Dance is not for everyone, but for those who love to move to music, it can be a great aerobic activity.
You can choose from activities such as line dancing, Scottish country, jazz, belly, tap, or hip hop that you can participate in individually. I know one doctor who joined an adult tap class. He and a lawyer were the only two males in the class and they had a blast!
As a couple you can take up ballroom, square dancing, Scottish dancing, country & western, and more.
It's a great pursuit for a couple, not just for the smart heart fitness benefits (I’ll get to those in a moment) but also to provide an opportunity to spend some quality time together. We spoke with one couple who have three children aged six years and under, plus they run two businesses, yet they still make time to dance together.
My husband and I have enjoyed ballroom (waltz, foxtrot), latin (tango, rumba, cha cha), swing and jive for years and just recently returned to it after a seven year hiatus. We'd forgotten just how much fun it is. And we do feel we get a good workout.
When we first started, we took it so seriously that we’d often end up fighting. Over time we learned it works out much better if we just laugh and keep going.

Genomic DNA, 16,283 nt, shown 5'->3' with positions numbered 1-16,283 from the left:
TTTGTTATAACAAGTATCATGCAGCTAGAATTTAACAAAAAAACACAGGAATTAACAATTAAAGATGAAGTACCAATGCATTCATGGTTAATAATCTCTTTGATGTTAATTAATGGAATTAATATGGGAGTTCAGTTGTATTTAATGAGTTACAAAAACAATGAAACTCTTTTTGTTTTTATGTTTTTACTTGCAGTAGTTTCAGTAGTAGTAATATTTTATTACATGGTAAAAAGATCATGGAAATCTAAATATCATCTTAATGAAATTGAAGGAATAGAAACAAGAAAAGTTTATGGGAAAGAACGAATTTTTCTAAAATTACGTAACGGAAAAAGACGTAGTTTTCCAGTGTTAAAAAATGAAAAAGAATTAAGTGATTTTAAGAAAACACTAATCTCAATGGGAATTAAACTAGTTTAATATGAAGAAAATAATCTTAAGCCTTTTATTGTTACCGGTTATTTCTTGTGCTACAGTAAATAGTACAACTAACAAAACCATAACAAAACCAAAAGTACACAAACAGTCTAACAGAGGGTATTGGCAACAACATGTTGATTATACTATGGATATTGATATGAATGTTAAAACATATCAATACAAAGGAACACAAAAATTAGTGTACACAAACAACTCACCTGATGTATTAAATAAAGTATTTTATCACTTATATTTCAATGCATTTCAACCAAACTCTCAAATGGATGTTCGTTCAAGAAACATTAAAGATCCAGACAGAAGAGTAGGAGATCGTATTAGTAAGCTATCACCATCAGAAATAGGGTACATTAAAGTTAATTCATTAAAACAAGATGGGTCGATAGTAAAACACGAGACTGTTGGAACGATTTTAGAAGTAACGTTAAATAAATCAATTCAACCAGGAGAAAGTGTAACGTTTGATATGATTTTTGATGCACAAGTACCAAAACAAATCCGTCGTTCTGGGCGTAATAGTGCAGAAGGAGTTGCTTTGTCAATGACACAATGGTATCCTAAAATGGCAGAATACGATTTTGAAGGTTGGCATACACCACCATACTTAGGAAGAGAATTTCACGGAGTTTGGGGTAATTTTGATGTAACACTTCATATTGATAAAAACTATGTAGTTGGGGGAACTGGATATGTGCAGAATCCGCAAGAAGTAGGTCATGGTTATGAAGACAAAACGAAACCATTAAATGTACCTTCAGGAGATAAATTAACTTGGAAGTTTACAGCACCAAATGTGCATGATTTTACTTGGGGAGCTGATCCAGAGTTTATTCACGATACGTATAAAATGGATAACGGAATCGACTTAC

(Although my husband has threatened on occasion to wear a mouth guard, helmet, and steel toe boots to class to “protect” himself from me!)
Social dance provides a mild aerobic workout and is a low-impact activity that tones and strengthens calf, thigh, and buttock muscles - and it's a lot more fun than walking on the treadmill. The more fun exercise is, the more likely you are to do it - and to reap the benefits.
It's good to have some variation in your workouts to ensure that your entire body benefits from exercise, so including a session of dance exercise once a week can be a positive and fun addition to your overall fitness program.
Best of all, it is a smart heart aerobic activity that people of any fitness level or age can enjoy at their own pace. And it’s something you can continue to enjoy for years and years. I know I’m planning to.
How to get started
Many communities offer programs and classes through their recreation programs. You can also check with your local school board or college continuing education programs. Finally, check out dance schools in the yellow pages or on the internet.
As with any addition to an exercise program when you are living with heart disease, it's important to check with your doctor first.